The crowd around me began booing and screaming their displeasure at the senator from the moment his name was announced. This was the breaking point for me. I could not believe that this crowd was being so disrespectful to former presidents, to the opposition party, and frankly to their champion Donald Trump who had to have okayed the speaker list. I felt surround by hatred, and I desperately thought how could we possibly move forward as a country. I watched the new president be sworn in, and I felt the tears fall down my face as I listened to the national anthem. Then, it was President Trump’s turn to speak. I thought that the new president did exactly what he needed to do. He gave a speech that focused in on conservative values, he spoke to a portion of the country that feel forgotten, and most importantly he called for unity.
“We are one nation…We share one heart, one home, and one glorious destiny…that whether we are black or brown or white, we all bleed the same red blood of patriots…” –President Donald Trump
This call for unity was met with thunderous applause from the crowd around me. The message that no matter the color of your skin, or the person you voted for, we are all united as Americans was universally cheered for. This struck me deeply. The same crowd that devolved to racist and sexist insults to show their dislike of democrats, was now cheering for unity. Were the cheering because they want to be unified? Were they cheering because the sentiment was nice? Or were they cheering because their demigod like hero said something? I have no idea, but it is a very important question. I think that the most important thing that I learned these two weeks in Washington D.C. was that no matter the winner or loser of the election, the politics, and institutions of Washington are designed to force the parties to work together. So it would make sense to hope for unity, but that does not explain the vile disdain that I witnessed for the opposition party.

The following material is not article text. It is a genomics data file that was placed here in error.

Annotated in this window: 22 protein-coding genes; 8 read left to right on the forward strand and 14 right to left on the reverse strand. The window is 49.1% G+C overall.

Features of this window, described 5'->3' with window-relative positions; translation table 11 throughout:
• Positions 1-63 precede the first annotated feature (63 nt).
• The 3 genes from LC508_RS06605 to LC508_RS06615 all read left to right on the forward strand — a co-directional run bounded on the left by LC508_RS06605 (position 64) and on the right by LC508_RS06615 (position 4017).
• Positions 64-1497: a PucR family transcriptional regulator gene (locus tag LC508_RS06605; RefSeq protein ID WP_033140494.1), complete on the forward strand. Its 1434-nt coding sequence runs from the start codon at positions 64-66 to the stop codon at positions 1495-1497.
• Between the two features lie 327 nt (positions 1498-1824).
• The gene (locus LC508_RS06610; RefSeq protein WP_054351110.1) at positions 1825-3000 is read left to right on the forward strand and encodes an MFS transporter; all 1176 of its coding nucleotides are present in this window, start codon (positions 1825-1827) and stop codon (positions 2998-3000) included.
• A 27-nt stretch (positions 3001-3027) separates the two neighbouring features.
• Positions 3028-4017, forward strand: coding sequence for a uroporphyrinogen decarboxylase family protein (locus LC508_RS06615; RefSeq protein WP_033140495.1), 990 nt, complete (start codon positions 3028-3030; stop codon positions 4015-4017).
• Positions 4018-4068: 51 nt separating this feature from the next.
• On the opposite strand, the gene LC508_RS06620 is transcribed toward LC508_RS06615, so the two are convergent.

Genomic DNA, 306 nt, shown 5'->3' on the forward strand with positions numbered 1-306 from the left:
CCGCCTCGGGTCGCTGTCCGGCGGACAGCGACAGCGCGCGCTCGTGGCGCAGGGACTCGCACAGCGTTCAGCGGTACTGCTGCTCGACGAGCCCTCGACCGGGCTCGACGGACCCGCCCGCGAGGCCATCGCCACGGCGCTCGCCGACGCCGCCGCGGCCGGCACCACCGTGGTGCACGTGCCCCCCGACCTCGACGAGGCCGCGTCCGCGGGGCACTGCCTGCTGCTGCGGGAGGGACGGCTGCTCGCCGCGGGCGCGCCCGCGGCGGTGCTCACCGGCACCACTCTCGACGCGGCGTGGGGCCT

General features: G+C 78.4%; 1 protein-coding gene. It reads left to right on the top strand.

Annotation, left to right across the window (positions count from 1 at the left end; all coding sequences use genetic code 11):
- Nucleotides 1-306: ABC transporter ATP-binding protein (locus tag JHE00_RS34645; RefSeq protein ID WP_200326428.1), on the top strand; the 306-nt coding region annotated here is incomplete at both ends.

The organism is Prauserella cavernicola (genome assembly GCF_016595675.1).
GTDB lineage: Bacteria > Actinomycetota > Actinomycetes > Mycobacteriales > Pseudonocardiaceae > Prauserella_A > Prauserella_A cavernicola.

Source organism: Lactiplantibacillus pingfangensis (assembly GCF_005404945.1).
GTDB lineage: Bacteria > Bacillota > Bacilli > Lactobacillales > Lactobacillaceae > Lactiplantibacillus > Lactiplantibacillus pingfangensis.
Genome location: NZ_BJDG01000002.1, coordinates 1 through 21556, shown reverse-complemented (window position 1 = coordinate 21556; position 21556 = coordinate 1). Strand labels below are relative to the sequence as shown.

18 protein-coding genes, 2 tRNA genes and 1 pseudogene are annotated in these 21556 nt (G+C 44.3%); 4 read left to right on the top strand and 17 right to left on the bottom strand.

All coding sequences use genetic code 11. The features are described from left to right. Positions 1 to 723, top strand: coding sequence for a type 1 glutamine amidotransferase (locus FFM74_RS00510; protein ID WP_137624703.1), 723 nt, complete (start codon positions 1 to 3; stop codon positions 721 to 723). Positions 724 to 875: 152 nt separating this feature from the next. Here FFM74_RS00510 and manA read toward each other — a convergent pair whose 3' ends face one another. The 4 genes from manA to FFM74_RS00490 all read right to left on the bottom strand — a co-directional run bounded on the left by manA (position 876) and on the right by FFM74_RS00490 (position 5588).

I was touched to learn that the Trump supporters in our group did not participate in the booing or obscenity. I hope that that was the vast majority of inauguration goers, but at least for the people located directly around me it was not. I left the inauguration feeling worse than I did on Election Day. I think because this was the moment that I realized it was real, Donald Trump won and we need to figure out what that means for this country. After the ceremony I headed back to where we were staying. A classmate and I got separated from the group and ended up walking through some of what devolved into the most violent protests. I saw the KKK for the first time in my life, standing across the street from Black Lives Matter. I saw brutal confirmations in the metro between Trump supporters and D.C. natives. I heard stories from friends of both Trump supporters and non-supporters being assaulted on the street. I woke up after a long nap and watched the videos of windows being smashed and cars being damaged. And I felt hopeless. I want desperately for the country to be able to move forward under a Trump administration with a healthy peaceful opposition. But I could not imagine a way we would get there. Much of my hope was restored yesterday morning, and I hope that you will follow up this story here.